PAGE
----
By: Peter Denton

As a society, we are good at identifying and addressing problems. We just don’t solve them.

This is why problems within our capacity to solve continue to make headlines. It’s as though we need the reassurance of keeping old problems around, ones we understand and can fiddle with, rather than risking new problems to which we might not have any easy response.

So every spring, we complain about potholes, urging governments to fix the infrastructure when all they do, at great expense, is fill in the holes for another 12 months… when they can do it all over again.

Every summer, we complain about mosquitoes, and the city pulls out its antique chemical arsenal and addresses the problem… until next year.

And on it goes. We lack the leadership in business, industry and government to solve problems and the rest of us accept their arm-waving as evidence of doing all that can be done.

Look at the history of infrastructure development in Canada and you find people solving problems. A serious fire threatened Winnipeg in 1904, so leaders built one of the longest aqueducts in the world to supply Shoal Lake water to the city. Canada is a country only in concept until the CPR builds a railway across it, through conditions and terrain others believed impossible to overcome. Electricity? Ditto. Telephones? Done. Road transportation? Have a highway system, gas stations, refineries, tire plants, mechanics, whatever you need.

Look elsewhere and it is the same story. Land on the moon in a decade? Done. Global satellite systems? Done. Instantaneous global communications and information network? Have a World Wide Web.

Problems can be solved, with the vision and determination to do what needs to be done.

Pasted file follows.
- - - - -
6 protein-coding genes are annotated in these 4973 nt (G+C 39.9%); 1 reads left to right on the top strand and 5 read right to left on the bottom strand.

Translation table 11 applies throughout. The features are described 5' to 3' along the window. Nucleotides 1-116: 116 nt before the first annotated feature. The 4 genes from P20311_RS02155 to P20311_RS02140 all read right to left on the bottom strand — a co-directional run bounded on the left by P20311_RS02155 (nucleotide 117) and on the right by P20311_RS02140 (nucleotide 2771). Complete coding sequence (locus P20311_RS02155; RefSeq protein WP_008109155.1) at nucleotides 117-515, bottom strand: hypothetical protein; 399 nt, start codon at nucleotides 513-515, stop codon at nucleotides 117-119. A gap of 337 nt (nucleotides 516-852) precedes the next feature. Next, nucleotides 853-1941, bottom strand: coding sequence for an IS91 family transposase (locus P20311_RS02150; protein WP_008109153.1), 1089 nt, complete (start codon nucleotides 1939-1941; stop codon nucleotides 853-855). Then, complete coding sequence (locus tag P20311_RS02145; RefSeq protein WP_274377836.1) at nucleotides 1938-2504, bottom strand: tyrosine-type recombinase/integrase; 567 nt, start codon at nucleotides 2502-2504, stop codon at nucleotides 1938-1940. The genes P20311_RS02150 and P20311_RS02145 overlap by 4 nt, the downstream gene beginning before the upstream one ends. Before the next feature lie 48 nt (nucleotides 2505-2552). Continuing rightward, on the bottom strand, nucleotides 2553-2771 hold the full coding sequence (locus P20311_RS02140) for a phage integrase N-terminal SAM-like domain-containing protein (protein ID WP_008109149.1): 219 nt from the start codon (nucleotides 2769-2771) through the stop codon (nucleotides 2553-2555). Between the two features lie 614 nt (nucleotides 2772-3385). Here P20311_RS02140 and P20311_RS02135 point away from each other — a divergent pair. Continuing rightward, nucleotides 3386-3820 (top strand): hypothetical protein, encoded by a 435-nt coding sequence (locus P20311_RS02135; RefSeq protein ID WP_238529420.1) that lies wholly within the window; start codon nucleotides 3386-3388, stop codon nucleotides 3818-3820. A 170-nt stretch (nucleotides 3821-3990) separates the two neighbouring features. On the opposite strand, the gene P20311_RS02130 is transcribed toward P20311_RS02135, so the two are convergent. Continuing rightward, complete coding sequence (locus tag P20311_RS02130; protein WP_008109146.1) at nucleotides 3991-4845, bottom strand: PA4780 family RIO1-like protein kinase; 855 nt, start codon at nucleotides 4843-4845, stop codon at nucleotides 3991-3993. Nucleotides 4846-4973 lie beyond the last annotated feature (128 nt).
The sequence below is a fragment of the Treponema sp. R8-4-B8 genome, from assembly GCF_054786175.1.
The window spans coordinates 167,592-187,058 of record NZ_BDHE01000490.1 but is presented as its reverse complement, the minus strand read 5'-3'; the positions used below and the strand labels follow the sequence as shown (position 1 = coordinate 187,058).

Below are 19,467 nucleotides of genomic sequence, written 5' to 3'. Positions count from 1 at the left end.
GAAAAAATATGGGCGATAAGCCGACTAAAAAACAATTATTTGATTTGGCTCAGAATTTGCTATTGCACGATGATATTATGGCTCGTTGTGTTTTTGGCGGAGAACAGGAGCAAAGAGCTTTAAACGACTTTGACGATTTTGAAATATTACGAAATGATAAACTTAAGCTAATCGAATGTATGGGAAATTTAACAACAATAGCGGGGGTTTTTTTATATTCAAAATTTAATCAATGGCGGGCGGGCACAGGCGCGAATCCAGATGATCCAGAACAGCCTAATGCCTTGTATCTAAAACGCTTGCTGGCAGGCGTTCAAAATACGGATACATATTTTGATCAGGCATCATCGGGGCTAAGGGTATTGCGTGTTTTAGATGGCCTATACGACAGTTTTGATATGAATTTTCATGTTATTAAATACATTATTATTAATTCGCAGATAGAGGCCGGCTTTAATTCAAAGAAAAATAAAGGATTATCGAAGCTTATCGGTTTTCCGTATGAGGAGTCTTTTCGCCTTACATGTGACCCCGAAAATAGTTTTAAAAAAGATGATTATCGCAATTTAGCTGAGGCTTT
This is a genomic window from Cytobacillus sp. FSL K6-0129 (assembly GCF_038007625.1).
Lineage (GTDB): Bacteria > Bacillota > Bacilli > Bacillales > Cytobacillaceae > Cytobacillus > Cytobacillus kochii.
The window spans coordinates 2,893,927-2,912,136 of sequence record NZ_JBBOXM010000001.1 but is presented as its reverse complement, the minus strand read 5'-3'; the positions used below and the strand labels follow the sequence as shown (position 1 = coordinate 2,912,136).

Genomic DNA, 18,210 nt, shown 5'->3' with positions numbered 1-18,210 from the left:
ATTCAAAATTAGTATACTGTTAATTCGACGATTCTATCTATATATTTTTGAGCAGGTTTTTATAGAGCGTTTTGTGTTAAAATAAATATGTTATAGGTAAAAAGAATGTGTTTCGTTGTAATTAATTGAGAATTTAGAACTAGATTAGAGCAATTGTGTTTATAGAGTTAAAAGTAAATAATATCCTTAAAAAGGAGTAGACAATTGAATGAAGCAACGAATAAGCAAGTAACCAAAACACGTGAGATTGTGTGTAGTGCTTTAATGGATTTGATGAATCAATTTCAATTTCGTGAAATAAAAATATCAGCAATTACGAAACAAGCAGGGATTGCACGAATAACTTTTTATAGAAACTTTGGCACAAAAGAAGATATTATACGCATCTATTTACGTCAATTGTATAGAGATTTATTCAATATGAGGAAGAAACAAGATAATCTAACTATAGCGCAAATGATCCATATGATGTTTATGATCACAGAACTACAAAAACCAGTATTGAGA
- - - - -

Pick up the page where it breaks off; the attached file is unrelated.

So when I listen to the perpetual dither about rail traffic in Winnipeg, underpasses and overpasses, rush hours, transit routes, rush-hour lineups — with most of Manitoba’s greenhouse-gas emissions due to transportation — I get frustrated.

If we really wanted solutions instead of more dithering, they are there. What would it cost? Probably no more than the dithering costs — and it would at least create some new problems to solve.

Want a thumbnail? Move the rail traffic outside the city. All of it. The Kenaston underpass cost $48 million. The Waverley one could cost $155 million. The Arlington Street bridge replacement will be $300 million. What would it cost to replace the old and rusting bridges over the Red River at The Forks? Scary.

Make public transit free, instead of forcing people who can’t afford cars to subsidize the expansion. Realize no one is going to give up a car to pay for the privilege of sitting through the same traffic jam crammed into a bus. If you want people out of their cars, then set up a light rail system down the main arteries so you can go from St. Norbert to Selkirk or from Headingley to Oakbank in 30 minutes — during rush hour and in all weather. Make all suburbs accessible by bus until 2 a.m.

Use the old rail lines for light rail corridors — people weigh less than freight cars, so track maintenance costs would plummet. Dig up the streetcar tracks on Portage Avenue and Main Street and use them to start the LRT in those directions. Turn railway right-of-ways that are not needed into bike paths.

What would it solve? It would turn Winnipeg into a world-class city, make urban redevelopment, densification and population growth possible, slash greenhouse-gas emissions from transportation, and increase the quality of life for all its citizens. The Arlington yards would become prime real estate.

We would no longer be sending a stream of tanker bombs and other toxic materials through the centre of the city, tempting disaster 100 times worse than Lac-Mégantic, Que. — and idling thousands of cars for hours on a good day.

Would this create other problems? Probably — but my civil-engineering classes used to solve problems like this in an hour. It’s not technical solutions that are hard to find, but political vision and the determination not to settle for low-hanging fruit.

Would it cost more money? Of course. But societies have always found the money to buy and build what they decided was important.

The Shoal Lake aqueduct cost more than 10 times the best alternative, one that likely would have solved Winnipeg’s water problems for several decades.

Want a more recent example? Manitoba premier Duff Roblin had both political vision and determination, so he solved the problem highlighted by the 1950 Red River flood, once and for all, by building the floodway.

What will be our legacy?


Peter Denton teaches the history of technology at the University of Winnipeg and chairs the policy committee of the Green Action Centre.

This article was originally published in the Winnipeg Free Press on August 25, 2016.